Coronavirus disease 2019 (COVID-19) is a worldwide pandemic. To understand the changes in plasma proteomics upon SARS-CoV-2 infection, we analyzed the protein profiles of plasma samples from 10 COVID-19 patients and 10 healthy volunteers by using the DIA quantitative proteomics technology. We compared and identified differential proteins whose abundance changed upon SARS-CoV-2 infection. Bioinformatic analyses were then conducted for these identified differential proteins. The GO/KEEG database was used for functional annotation and enrichment analysis. The interaction relationship of differential proteins was evaluated with the STRING database, and Cytoscape software was used to conduct network analysis of the obtained data. A total of 323 proteins were detected in all samples. Difference between patients and healthy donors was found in 44 plasma proteins, among which 36 proteins were up-regulated and 8 proteins were down-regulated. GO functional annotation showed that these proteins mostly composed of cellular anatomical entities and proteins involved in biological regulation, cellular processes, transport, and other processes. KEEG functional annotation further showed that these proteins were mainly involved in complement system activation and infectious disease processes. Importantly, a KEEG pathway (natural killer cell-mediated cytotoxicity) was enriched, with three important activators of this pathway, ICAM1/2 and IgG, being up-regulated. Protein-protein interaction (PPI) statistics indicated that, among these 44 proteins, 6 were the most significantly up-regulated (DBH, SHGB, TF, ICAM2, THBS1, and C1RL) while 2 were the most significantly down-regulated (APCS and ORM1). Results from this study showed that a few proteins associated with immune activation were up-regulated in patient plasma. In addition, this study established a method for extraction and quantitative determination of plasma components in convalescent plasma from COVID-19 patients.

7.
Med Sci Monit ; 27: e926751, 2021 Feb 11.
Article in English | MEDLINE | ID: covidwho-1079820

ABSTRACT

BACKGROUND Coronavirus disease 2019 (COVID-19) is spreading rapidly worldwide, and scientists are trying to find a way to overcome the disease. We explored the risk factors that influence patient outcomes, including treatment regimens, which can provide a reference for further treatment. MATERIAL AND METHODS A retrospective cohort study analysis was performed using data from 97 patients with COVID-19 who visited Wuhan Union Hospital from February 2020 to March 2020. We collected data on demographics, comorbidities, clinical manifestations, laboratory tests, treatment methods, outcomes, and complications. Patients were divided into a recovered group and a deceased group. We compared the differences between the 2 groups and analyzed risk factors influencing the treatment effect. RESULTS Seventy-six patients recovered and 21 died. The average age and body mass index (BMI) of the deceased group were significantly higher than those of the recovered group (69.81±6.80 years vs 60.79±11.28 years, P<0.001 and 24.95±3.14 kg/m² vs 23.09±2.97 kg/m², P=0.014, respectively). The combination of antiviral drugs and supportive therapy appears to be associated with the lowest mortality (P<0.05). Multivariate Cox regression analysis revealed that age, BMI, H-CRP, shock, and acute respiratory distress syndrome (ARDS) were independent risk factors for patients with COVID-19 (P<0.05). CONCLUSIONS Elderly patients and those with a high BMI, as well as patients who experience shock and ARDS, may have a higher risk of death from COVID-19. The combination of antiviral drugs and supportive therapy appears to be associated with lower mortality, although further research is needed.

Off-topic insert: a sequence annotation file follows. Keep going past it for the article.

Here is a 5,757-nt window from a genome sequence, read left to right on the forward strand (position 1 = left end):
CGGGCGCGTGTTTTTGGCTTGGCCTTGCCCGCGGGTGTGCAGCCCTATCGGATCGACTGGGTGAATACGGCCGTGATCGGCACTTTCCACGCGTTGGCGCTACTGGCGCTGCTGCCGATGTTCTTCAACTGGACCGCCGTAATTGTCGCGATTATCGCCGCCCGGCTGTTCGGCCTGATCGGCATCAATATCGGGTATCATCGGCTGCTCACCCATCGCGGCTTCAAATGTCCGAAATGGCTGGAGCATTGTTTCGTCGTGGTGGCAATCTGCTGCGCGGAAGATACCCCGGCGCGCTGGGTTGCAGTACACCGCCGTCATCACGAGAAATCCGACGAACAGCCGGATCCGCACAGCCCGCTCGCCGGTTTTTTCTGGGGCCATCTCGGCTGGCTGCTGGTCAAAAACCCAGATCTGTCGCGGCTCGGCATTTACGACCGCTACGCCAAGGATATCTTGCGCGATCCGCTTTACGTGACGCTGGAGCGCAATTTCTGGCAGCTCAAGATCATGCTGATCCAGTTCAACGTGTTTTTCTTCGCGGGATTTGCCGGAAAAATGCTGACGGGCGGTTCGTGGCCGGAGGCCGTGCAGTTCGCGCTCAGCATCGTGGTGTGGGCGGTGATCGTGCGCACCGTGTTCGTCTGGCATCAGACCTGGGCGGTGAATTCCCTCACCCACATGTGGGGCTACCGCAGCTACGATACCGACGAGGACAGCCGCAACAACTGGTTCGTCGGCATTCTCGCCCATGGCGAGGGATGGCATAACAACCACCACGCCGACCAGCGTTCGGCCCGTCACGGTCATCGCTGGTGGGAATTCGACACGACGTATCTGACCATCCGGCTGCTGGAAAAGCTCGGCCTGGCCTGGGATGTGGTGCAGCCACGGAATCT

Subject(s)
COVID-19/drug therapy , COVID-19/mortality , Respiratory Distress Syndrome/mortality , Shock/mortality , Age Factors , Aged , Antiviral Agents/therapeutic use , COVID-19/complications , COVID-19/virology , China/epidemiology , Drug Therapy, Combination/methods , Drugs, Chinese Herbal/therapeutic use , Female , Hospital Mortality , Humans , Kaplan-Meier Estimate , Male , Middle Aged , Prognosis , Respiratory Distress Syndrome/etiology , Respiratory Distress Syndrome/therapy , Retrospective Studies , Risk Factors , SARS-CoV-2/isolation & purification , SARS-CoV-2/pathogenicity , Shock/etiology , Shock/therapy , Treatment Outcome , gamma-Globulins/therapeutic use